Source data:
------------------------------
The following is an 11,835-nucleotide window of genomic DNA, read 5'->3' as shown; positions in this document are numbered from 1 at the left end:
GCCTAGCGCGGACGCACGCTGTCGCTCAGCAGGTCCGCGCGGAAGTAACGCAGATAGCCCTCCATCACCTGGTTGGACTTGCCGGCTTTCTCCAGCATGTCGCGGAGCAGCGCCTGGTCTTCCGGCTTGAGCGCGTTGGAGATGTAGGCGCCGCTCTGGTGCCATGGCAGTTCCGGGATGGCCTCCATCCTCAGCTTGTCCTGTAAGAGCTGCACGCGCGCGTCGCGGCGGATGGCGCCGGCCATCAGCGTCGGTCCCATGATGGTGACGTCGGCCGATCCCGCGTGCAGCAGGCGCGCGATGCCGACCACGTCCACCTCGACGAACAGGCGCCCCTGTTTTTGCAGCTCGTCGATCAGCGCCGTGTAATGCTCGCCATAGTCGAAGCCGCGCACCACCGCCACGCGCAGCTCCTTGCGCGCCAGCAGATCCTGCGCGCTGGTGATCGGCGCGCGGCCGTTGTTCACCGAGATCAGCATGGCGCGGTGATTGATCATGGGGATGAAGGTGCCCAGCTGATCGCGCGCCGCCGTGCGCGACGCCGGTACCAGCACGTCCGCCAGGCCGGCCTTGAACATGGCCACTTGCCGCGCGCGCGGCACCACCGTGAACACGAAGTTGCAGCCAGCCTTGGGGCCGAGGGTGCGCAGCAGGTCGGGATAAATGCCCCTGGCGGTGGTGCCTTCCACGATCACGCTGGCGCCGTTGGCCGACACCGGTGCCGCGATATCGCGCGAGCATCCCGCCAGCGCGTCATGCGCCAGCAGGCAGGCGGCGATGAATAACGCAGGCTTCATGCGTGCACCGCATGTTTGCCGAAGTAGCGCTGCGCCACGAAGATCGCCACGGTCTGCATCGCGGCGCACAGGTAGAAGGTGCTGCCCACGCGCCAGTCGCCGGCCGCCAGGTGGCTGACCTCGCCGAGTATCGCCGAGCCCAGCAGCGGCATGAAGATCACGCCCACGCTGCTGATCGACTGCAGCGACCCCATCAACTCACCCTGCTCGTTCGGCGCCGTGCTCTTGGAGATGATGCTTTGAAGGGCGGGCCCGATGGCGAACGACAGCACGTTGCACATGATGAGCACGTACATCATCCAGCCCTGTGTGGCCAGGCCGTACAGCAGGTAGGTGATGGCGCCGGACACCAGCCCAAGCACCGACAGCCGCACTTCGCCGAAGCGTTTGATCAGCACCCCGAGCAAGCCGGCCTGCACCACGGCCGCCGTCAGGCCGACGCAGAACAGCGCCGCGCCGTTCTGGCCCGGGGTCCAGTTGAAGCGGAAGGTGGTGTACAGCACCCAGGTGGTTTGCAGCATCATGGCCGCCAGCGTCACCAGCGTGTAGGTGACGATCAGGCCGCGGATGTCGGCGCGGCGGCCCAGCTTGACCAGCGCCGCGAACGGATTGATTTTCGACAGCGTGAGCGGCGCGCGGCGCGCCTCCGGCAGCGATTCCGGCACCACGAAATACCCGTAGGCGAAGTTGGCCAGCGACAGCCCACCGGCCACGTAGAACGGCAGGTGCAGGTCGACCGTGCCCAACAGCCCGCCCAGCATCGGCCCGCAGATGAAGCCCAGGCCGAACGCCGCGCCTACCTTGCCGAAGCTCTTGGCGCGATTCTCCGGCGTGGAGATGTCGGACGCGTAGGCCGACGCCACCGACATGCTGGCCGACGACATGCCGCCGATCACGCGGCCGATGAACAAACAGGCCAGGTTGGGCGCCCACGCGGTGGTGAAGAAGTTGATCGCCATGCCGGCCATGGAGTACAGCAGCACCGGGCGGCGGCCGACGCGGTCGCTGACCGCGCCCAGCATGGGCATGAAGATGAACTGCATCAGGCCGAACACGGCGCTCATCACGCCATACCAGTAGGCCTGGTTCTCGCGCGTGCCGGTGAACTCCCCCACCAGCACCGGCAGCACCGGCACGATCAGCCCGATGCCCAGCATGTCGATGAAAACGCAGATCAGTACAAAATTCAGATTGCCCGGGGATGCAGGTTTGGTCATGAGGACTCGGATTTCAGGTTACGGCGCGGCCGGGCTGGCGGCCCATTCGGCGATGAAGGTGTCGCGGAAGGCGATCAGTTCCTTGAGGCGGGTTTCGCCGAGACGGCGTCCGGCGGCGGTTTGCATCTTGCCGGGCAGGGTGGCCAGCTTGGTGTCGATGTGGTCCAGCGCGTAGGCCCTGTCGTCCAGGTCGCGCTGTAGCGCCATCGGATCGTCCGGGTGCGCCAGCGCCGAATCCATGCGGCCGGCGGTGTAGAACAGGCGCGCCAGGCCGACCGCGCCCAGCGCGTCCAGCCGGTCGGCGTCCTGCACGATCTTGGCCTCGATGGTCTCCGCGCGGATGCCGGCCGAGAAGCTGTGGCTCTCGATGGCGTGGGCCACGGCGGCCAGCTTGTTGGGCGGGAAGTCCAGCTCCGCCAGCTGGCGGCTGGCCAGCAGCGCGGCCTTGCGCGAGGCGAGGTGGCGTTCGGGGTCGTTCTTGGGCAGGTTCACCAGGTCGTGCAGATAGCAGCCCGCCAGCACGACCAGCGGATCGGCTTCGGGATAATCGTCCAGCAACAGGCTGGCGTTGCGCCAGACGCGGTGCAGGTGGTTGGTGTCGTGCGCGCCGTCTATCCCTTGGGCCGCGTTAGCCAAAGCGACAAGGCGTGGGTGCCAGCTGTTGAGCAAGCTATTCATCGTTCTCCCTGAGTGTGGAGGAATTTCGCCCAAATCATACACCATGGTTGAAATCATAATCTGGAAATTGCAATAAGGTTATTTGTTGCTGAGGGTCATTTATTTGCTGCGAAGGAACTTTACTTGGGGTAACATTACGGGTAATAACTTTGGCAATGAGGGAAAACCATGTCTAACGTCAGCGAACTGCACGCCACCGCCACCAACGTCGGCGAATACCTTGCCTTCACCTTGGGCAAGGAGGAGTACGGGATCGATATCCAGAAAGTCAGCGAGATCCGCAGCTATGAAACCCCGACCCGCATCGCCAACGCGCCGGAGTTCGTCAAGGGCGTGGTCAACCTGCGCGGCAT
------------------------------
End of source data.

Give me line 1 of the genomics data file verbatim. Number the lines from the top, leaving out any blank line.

The following is an 11,835-nucleotide window of genomic DNA, read 5'->3' as shown; positions in this document are numbered from 1 at the left end: